A proposal to turn Maryland into a “sanctuary state” by limiting local law enforcement cooperation with federal immigration authorities died in the State House on Monday after lawmakers withdrew the bill — which had garnered a veto threat from the governor and a rebuke from Trump administration Attorney General Jeff Sessions.
In one of the first big state-level challenges to the administration’s tougher line on illegal immigration, the original bill would have prevented police from inquiring about a person’s immigration status during a stop or detention and blocked jail officials from holding people past their release dates so immigration agents could detain them.
Debate over the bill, called the Maryland Law Enforcement and Governmental Trust Act, came amid outrage after two Montgomery County high school students, at least one of whom is an illegal immigrant, were accused of raping a 14-year-old girl inside a school restroom, shining a spotlight on the sanctuary movement and drawing a direct rebuke from the White House. Gov. Larry Hogan, a Republican, had said he would veto the bill if it was passed in the General Assembly.
Maryland is one of a handful of states to consider “sanctuary” status, which scores of cities and counties across the county have adopted. California, New York, Illinois and Nevada are reportedly considering their own versions of the Maryland bill protecting illegal immigrants from the reach of federal law.
The House of Delegates voted last month to adopt the proposal, but the Senate Judicial Proceedings Committee gave it an unfavorable report, and the bill was withdrawn as the Maryland General Assembly’s 90-day legislative session wound down.
Lawmakers opted instead for a face-saving compromise, enshrining in Maryland law a provision already recognized in federal law that restricts officers’ ability to ask about immigration status before an arrest. That proposal was set for debate in the final hours of the General Assembly Monday night, but it appeared unlikely to gain traction.
Some Democratic lawmakers, unhappy with the compromise adopted by leadership, pledged Monday to continue to fight for protections for immigrants and people of color.
“We are not going to stop until we have justice and protections for everyone in the State of Maryland,” Delegate Cheryl D. Glenn, Baltimore Democrat, said in a rally Monday afternoon in Annapolis.
Delegate Joseline Pena-Melnyk, Prince George’s County Democrat, was critical of Democratic leadership — specifically calling out Sen. Robert A. Zirkin and Senate President Thomas V. Mike Miller Jr.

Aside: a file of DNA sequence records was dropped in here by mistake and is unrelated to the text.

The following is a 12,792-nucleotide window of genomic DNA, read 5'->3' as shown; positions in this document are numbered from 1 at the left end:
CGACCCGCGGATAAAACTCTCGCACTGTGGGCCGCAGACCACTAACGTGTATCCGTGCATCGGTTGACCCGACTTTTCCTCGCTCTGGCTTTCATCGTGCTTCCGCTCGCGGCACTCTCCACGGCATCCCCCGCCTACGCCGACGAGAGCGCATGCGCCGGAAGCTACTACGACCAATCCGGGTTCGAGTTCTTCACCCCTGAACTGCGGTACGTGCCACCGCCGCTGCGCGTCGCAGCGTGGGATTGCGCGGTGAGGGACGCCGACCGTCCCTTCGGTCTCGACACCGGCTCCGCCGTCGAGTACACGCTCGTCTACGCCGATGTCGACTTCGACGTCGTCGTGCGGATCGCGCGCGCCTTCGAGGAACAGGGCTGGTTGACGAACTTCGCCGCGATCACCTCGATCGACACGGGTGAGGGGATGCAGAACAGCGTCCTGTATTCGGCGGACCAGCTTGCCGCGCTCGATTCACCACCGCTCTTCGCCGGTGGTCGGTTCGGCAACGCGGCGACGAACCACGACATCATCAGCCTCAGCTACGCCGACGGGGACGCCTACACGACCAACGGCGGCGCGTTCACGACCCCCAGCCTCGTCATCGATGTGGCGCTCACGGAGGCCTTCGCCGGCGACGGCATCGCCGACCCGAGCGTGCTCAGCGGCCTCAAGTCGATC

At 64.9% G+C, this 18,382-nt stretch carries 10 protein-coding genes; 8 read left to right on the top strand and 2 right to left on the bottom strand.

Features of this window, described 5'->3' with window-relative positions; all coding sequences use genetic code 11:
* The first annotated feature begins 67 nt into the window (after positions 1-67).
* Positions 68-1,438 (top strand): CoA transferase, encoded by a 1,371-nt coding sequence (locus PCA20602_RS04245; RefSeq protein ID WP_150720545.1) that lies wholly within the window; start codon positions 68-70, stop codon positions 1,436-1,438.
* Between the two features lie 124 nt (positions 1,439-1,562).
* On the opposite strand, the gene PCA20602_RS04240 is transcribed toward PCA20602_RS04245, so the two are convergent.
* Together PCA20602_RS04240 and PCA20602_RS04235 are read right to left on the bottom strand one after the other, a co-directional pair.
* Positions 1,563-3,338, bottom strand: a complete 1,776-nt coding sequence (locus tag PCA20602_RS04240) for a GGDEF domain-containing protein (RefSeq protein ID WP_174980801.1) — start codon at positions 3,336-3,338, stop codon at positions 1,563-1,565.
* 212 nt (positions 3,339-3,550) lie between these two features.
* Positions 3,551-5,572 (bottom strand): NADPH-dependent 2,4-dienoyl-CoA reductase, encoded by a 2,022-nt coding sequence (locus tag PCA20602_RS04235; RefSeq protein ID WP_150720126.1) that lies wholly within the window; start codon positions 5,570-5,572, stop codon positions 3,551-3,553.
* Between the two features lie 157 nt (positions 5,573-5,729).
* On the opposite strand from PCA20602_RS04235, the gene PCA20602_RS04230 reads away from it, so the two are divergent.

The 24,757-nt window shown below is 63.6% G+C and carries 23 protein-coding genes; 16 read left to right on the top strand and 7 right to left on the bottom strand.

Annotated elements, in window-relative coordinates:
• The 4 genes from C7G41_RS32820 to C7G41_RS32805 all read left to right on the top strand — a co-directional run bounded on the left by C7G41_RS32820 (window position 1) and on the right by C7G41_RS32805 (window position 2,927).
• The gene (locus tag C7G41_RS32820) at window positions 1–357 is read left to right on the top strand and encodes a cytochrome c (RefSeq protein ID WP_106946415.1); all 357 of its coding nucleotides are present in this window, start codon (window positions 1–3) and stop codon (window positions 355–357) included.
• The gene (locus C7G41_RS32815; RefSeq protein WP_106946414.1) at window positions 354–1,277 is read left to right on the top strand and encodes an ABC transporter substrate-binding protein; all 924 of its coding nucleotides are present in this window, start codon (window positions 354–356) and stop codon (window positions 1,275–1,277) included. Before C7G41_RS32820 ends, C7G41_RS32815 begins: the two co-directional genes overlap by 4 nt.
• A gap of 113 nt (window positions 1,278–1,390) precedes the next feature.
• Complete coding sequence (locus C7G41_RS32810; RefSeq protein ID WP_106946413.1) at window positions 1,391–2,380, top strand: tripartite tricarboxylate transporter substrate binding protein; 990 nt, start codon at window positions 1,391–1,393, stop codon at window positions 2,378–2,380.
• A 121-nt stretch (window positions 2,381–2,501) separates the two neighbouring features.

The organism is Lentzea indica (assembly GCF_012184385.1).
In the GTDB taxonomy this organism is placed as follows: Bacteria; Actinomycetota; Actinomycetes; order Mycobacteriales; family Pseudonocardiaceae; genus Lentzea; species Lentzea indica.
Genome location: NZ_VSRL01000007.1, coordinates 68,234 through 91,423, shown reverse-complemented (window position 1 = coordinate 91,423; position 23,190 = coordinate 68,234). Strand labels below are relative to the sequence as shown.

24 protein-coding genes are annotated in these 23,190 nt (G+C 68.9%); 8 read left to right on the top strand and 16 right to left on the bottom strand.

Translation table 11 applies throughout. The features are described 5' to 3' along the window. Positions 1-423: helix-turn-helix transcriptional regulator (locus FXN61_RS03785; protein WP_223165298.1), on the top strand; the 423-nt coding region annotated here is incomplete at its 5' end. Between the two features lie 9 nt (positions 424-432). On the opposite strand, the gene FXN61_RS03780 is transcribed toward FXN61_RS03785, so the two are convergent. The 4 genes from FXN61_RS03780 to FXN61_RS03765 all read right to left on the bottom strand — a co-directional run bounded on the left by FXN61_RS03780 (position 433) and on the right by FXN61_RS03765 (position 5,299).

“We need someone who is going to protect everyone, who’s not going to compromise,” she said. “How can you not be a true Democrat? You killed the bill. Shame on you, and I hope your district takes you out.”
Mr. Miller also said the proposal wouldn’t make it through the Senate.
“Our churches are not sanctuaries, our colleges are not sanctuaries, our cities are not sanctuaries,” Mr. Miller, a Calvert County Democrat, said in March. “The bill as it passed the House is not going to pass the Senate.”
The bill also drew rebuke from Mr. Sessions, a key architect of President Trump’s immigration platform during the election campaign last year. Mr. Sessions said last month that the legislation was “not good policy” and implored state officials not to adopt the proposal.
Mr. Zirkin, the Baltimore County Democrat who heads the Senate Judicial Proceedings Committee, told The Baltimore Sun that he thought his fellow lawmakers should support the compromise even if it didn’t accomplish all they hoped.
“You do the best you can with the policy, and the politics takes care of itself,” Mr. Zirkin said.
Maryland Republican Party Chairman Dirk D. Haire said the bill appeared to have started a “civil war” between the liberal and moderate Democrats in the legislature.
“Mainstream Democrats have been responsive to the message we’ve been sending, which is that sanctuary cities are dangerous,” Mr. Haire said.
He said the uproar over the rape at Rockville High School in Montgomery County highlighted residents’ concerns about sanctuary jurisdictions becoming a magnet for illegal immigrants who commit crimes.
“I think it had the effect of focusing on the fact that criminals are entering illegally and committing crimes,” Mr. Haire said. “It does point out that it’s not just peaceful or hardworking immigrants who are entering the country.”
One of the two men accused of the rape encountered immigration agents in Texas about eight months ago and was issued a court date to face charges of immigration violations. He never showed up and traveled to Maryland, where he enrolled in school last fall.
U.S. Immigration and Customs Enforcement’s list of sanctuary cities tallies three communities in Maryland that have local policies shielding illegal immigrants from federal agents: the city of Baltimore and Montgomery and Prince George’s counties.
All told, ICE’s most recent list last week details 142 jurisdictions across the country that have policies restricting cooperation with federal agents. That is down from the previous week’s list, which cited 151 jurisdictions.
California and Connecticut, two states that have approved their own versions of the Trust Act, are on ICE’s list.
• Stephen Dinan contributed to this report.
• Andrea Noble can be reached at email@example.com.
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